The closest approximation of Pi for nearly a thousand years was calculated by Chinese mathematician Zu Chongzhi around 480 CE, using an algorithm developed by Liu Hui.
Take a cone, sphere, and cylinder of equal height and radius. The volume of the cone plus the volume of the sphere is equal to the volume of the cylinder.
Within the first thousand digits of pi there are six nines in a row. This should not be a surprise.
The cellular automaton Langton’s Ant follows just two simple commands, and in doing so moves in turn from symmetry to chaos to implacable order.
“One. A Poem. A Raven. Midnights so dreary, tired and weary, silently pondering volumes extolling all by-now obsolete lore.” The beginning of a short story that also encodes the first 3835 digits of pi.
If you want a job as a programmer, you need to know how to fizz buzz.
In 1945 the linguist George Zipf observed two strange word frequency phenomena: the longer a word is, the less common it is; and the most common word is used twice as much as the second most common, three times more than the third.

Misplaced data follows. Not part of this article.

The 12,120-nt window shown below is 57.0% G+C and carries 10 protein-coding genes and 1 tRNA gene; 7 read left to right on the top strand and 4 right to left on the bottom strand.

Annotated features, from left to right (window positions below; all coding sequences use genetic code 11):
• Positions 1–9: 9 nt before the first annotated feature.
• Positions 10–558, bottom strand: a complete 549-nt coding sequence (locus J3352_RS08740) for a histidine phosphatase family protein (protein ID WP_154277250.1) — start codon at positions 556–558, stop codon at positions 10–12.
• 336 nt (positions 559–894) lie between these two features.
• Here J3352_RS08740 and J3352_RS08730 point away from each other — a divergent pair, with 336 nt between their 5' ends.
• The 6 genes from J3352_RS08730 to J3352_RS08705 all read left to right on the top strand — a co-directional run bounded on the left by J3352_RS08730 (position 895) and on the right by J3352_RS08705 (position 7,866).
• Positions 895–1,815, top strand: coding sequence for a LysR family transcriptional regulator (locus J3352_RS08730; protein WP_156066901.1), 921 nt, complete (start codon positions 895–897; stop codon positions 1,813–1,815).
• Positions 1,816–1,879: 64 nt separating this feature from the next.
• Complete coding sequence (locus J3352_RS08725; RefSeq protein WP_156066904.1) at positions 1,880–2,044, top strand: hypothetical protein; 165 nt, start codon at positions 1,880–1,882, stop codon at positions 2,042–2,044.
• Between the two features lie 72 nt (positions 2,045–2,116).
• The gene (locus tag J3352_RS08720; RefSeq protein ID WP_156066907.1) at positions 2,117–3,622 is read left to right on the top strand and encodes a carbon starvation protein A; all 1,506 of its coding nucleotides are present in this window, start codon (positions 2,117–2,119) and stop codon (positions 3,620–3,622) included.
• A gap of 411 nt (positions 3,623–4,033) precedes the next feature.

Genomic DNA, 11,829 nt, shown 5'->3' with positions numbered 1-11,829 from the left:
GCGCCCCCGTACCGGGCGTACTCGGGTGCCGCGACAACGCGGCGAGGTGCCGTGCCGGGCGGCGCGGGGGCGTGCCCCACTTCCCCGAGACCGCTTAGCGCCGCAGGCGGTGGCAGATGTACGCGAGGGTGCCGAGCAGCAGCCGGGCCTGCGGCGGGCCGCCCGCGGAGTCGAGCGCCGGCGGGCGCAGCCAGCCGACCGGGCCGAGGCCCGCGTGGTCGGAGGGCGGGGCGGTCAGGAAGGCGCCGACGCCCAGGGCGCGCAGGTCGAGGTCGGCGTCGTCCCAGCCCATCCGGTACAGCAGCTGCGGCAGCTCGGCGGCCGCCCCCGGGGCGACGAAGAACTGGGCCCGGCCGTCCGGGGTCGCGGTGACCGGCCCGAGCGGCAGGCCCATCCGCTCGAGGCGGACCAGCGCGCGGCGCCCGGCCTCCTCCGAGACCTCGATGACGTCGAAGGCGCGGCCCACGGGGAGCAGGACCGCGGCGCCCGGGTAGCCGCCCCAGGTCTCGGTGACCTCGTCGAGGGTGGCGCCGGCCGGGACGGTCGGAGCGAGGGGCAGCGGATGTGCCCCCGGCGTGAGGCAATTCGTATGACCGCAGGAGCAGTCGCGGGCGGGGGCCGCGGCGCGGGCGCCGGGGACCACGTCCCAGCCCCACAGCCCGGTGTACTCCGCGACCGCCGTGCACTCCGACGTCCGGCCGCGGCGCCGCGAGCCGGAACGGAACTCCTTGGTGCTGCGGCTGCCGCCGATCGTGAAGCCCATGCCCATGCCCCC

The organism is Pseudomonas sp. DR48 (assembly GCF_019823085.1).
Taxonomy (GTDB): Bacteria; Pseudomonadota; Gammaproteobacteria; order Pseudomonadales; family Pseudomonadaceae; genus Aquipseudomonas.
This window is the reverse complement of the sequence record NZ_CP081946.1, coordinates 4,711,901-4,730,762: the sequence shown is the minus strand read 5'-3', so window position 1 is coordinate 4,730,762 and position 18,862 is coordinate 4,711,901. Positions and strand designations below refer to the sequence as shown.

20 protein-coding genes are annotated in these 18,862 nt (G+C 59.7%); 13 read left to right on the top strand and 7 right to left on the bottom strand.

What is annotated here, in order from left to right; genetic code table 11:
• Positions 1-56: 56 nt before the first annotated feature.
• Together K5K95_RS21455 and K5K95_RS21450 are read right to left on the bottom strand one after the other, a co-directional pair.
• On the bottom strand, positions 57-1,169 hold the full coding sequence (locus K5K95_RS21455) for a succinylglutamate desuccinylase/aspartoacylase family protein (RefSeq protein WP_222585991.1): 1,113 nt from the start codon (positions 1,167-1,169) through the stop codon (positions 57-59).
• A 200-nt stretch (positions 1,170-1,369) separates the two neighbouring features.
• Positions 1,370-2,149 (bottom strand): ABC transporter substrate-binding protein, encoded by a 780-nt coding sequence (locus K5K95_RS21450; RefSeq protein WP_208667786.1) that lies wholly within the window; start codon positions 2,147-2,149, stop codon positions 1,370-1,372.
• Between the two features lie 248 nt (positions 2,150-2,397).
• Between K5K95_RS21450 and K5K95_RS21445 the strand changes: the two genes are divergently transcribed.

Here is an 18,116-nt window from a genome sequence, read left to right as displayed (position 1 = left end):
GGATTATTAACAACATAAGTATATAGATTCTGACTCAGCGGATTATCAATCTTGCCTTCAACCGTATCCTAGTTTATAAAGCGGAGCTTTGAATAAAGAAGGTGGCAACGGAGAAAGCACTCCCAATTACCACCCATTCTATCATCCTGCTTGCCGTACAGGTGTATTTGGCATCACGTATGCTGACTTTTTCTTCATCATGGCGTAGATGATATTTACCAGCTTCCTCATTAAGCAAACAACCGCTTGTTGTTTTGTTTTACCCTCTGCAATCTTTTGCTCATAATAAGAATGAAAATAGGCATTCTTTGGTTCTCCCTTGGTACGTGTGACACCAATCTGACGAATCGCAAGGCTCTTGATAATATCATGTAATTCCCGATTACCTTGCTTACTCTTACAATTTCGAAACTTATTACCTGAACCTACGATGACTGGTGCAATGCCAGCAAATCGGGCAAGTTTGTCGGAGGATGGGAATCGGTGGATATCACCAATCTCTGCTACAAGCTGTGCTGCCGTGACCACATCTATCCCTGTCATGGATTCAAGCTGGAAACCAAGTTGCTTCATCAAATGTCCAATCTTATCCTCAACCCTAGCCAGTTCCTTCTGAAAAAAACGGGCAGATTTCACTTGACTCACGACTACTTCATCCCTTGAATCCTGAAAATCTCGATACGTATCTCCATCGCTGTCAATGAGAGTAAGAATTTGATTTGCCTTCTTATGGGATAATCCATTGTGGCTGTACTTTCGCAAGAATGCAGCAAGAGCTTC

Imagine an experiment which only works one time in a thousand. If you do that experiment a thousand times, what’s the probability that it works at least once? Counter-intuitively, it’s 63.2%.
There is a courtyard gallery in the Palazzo Spada in Rome that is designed to fool the eye. It looks like it should be 37 metres long, but in fact it’s only 8 metres in total.
Worshippers of many different religious use beads on a string to count prayers: Catholic Christians, Muslims, Buddhists, Sikhs, Hindus, and Baháʼís.
The inventor of the pie chart and the bar chart was also a secret agent who helped collapse the French revolutionary government’s economy through an elaborate counterfeiting operation.
The P vs. NP problem is perhaps the biggest unsolved question in computer science – but an answer would have profound implications for mathematics, cryptography, cancer research, nurse roster scheduling, and sudoku. [2 of 2]
The P vs. NP problem is perhaps the biggest unsolved question in computer science – but an answer would have profound implications for mathematics, cryptography, cancer research, nurse roster scheduling, and sudoku. [1 of 2]
The Darb-e Imam shrine in Iran contains an early and exciting example of non-periodic tiling that was only mathematically appreciated five hundred years later.
Is Christmas Day the twelfth day of Christmas or the first? And why does it cost US$170,298.03?